On October 13, 2011, the SEC released new cybersecurity disclosure guidance that has the potential to have a major impact on public companies in 2012. I've been taking a good hard look at the new rules to be able to better describe what the actual impact will be.
Rarely have I seen something so game changing come out in the information security domain. Usually, when the U.S. Government publishes new policy, legislation, or mandate, it gets equated to some compliance checklist that requires organizations to spend more money on auditors that check that they have done everything they're being told to do than on actually protecting business processes (FISMA and SOX come to mind). Rather, this guidance strikes me more like HSPD-12, representing something substantial that aims to revolutionize the perception of what's "good enough" in security controls.
For those who may doubt my enthusiasm, I provide this one argument: the SEC is essentially mandating that all public companies disclose how much money they spend to prevent cyberattack, how much money they spend responding to cyberattacks, and how much potential cyberattacks could impact financial viability. Never before has the information security community had the quality of data that it is about to receive, and never before have financial analysts been required to understand the impact of cybersecurity has on the bottom line to measure investment potential.
The SEC has done a pretty good job of forcing companies to consider cybersecurity as a metric for assessing business risk. Rather than being left to the geeks in the CIO's office, CEOs and CFOs will now need to start accounting for security dollars in the same way that they account for all other major expenditures. Here are some examples of how I see this playing out:
What I really like about the new guidance is that it has nothing to do with technology and everything to do about business and risk. Having been "raised" in IT and security as the Internet blossomed in the 90s, I've witnessed the steady degradation of information security into the depths of a series of VHS vs. Beta debates, where everything becomes a matter of buzzword innovation and determining what technologies do security best. But, information security really has very little to do with technology. Sure, IT is an enabler (and disabler) of security, but it's business process that is at the root of information security problems and solutions. Ignore business objectives and you will fail to secure your business. Plain and simple. The new SEC guidance may represent a catalyst to spawn the next evolution in truly effective security.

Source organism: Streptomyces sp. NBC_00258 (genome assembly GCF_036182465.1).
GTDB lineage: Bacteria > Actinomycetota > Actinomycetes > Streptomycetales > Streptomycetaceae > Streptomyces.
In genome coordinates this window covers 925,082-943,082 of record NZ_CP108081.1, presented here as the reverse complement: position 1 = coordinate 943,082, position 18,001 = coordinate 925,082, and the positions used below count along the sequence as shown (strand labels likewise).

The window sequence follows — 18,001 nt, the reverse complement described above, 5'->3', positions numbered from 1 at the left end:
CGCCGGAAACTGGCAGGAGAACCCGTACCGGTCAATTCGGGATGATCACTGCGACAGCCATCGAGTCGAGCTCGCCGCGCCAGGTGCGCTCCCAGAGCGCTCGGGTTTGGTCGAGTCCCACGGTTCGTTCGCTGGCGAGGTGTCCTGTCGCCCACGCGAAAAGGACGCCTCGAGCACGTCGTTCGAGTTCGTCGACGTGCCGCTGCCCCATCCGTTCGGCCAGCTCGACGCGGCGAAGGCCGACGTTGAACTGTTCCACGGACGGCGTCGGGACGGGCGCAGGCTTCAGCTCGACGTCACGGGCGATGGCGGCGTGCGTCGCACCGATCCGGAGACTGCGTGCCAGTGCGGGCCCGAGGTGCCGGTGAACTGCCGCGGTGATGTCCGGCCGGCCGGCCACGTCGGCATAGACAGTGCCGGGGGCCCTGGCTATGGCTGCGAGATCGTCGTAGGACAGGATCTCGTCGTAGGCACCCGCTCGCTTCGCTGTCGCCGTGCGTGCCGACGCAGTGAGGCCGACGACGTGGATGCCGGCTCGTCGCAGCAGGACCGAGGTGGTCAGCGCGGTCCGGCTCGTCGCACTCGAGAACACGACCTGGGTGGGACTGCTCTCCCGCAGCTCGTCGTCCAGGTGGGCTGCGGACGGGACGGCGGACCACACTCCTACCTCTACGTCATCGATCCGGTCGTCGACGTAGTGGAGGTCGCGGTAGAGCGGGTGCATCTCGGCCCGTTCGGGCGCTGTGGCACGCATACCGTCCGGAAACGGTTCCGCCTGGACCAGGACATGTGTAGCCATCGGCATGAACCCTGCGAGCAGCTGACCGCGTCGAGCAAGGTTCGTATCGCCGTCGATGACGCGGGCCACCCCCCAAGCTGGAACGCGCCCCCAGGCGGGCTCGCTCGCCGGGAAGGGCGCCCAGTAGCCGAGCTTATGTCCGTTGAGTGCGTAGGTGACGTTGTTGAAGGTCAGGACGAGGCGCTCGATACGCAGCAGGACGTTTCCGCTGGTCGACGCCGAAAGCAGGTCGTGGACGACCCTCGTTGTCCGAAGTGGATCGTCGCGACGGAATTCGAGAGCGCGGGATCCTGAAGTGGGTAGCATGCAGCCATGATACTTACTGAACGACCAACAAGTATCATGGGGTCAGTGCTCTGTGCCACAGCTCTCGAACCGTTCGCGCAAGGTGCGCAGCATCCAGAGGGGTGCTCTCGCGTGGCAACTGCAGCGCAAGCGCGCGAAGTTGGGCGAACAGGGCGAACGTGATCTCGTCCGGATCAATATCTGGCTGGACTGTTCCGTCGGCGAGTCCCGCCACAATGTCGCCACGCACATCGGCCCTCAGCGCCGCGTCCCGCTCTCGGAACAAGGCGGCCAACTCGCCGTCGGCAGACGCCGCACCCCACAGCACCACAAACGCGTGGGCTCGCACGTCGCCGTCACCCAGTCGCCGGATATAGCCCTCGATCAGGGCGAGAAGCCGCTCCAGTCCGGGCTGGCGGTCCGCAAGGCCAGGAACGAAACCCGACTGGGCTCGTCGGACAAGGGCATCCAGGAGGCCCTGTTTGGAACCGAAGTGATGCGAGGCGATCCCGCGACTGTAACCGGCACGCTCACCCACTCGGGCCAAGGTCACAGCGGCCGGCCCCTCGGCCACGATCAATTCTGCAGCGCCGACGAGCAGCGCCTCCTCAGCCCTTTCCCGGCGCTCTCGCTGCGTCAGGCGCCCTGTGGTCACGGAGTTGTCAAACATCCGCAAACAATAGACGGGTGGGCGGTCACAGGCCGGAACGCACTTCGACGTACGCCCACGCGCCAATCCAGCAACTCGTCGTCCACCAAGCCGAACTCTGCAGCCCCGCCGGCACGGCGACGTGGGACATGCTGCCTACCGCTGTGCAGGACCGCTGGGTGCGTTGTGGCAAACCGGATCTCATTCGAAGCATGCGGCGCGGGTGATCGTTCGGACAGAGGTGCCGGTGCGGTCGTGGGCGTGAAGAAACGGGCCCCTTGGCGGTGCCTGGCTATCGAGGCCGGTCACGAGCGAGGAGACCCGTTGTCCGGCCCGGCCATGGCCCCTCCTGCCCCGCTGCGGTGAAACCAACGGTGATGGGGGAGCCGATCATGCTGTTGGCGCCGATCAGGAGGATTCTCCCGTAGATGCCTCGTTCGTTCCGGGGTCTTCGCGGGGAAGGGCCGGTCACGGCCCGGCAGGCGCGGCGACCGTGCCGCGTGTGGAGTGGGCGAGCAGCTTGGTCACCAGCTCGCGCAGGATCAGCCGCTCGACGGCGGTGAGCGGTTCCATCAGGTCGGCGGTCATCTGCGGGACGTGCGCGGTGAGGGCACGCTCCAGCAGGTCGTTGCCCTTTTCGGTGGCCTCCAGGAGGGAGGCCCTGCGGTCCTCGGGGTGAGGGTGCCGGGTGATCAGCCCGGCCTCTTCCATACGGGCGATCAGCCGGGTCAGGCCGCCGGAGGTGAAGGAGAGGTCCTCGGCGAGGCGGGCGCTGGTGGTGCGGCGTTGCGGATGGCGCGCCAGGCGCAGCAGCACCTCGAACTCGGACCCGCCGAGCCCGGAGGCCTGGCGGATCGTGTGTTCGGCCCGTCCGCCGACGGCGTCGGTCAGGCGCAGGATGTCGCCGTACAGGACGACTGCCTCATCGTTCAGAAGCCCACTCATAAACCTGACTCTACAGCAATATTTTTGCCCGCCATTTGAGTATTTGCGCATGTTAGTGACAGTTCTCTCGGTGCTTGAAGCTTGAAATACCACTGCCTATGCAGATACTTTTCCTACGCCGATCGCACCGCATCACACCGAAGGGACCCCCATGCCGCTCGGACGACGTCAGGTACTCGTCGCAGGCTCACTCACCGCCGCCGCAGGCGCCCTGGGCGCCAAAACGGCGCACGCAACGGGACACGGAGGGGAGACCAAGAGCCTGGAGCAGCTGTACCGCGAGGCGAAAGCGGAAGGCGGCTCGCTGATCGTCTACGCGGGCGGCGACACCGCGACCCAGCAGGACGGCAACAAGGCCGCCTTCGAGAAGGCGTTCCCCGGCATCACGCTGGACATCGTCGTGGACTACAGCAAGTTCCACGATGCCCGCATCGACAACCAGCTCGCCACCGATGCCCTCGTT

Alas, there are some things that I really don't like about the new guidance that will likely limit its early effectiveness. Like the California disclosure law, SB 1386, and the Federal efforts that are based on it, the SEC guidance fails to set a basis for what companies should be doing to detect cybersecurity incidents. A company cannot disclose the costs of response without detecting something to respond to. Financial disclosure will aid a bit by allowing the public to compare costs across like companies, but multiple reporting periods will likely be needed to develop a consensus opinion on metrics for determining financial effectiveness in security control. There is also a potential loophole in how the guidance allows organizations to forego disclosure of "generic risk factors" that may be common to their industry. I could imagine some pretty broad interpretations of what could be considered common in many industries. The guidance also allows for non-disclosure in the event that disclosure itself could represent a risk to the business. I'll call this the "national security" or "patient safety" defense. When in doubt, just use the cop out that no one can really question.
I'll follow-up soon on what we suggest companies do now to begin preparing to comply with this guidance in 2012.
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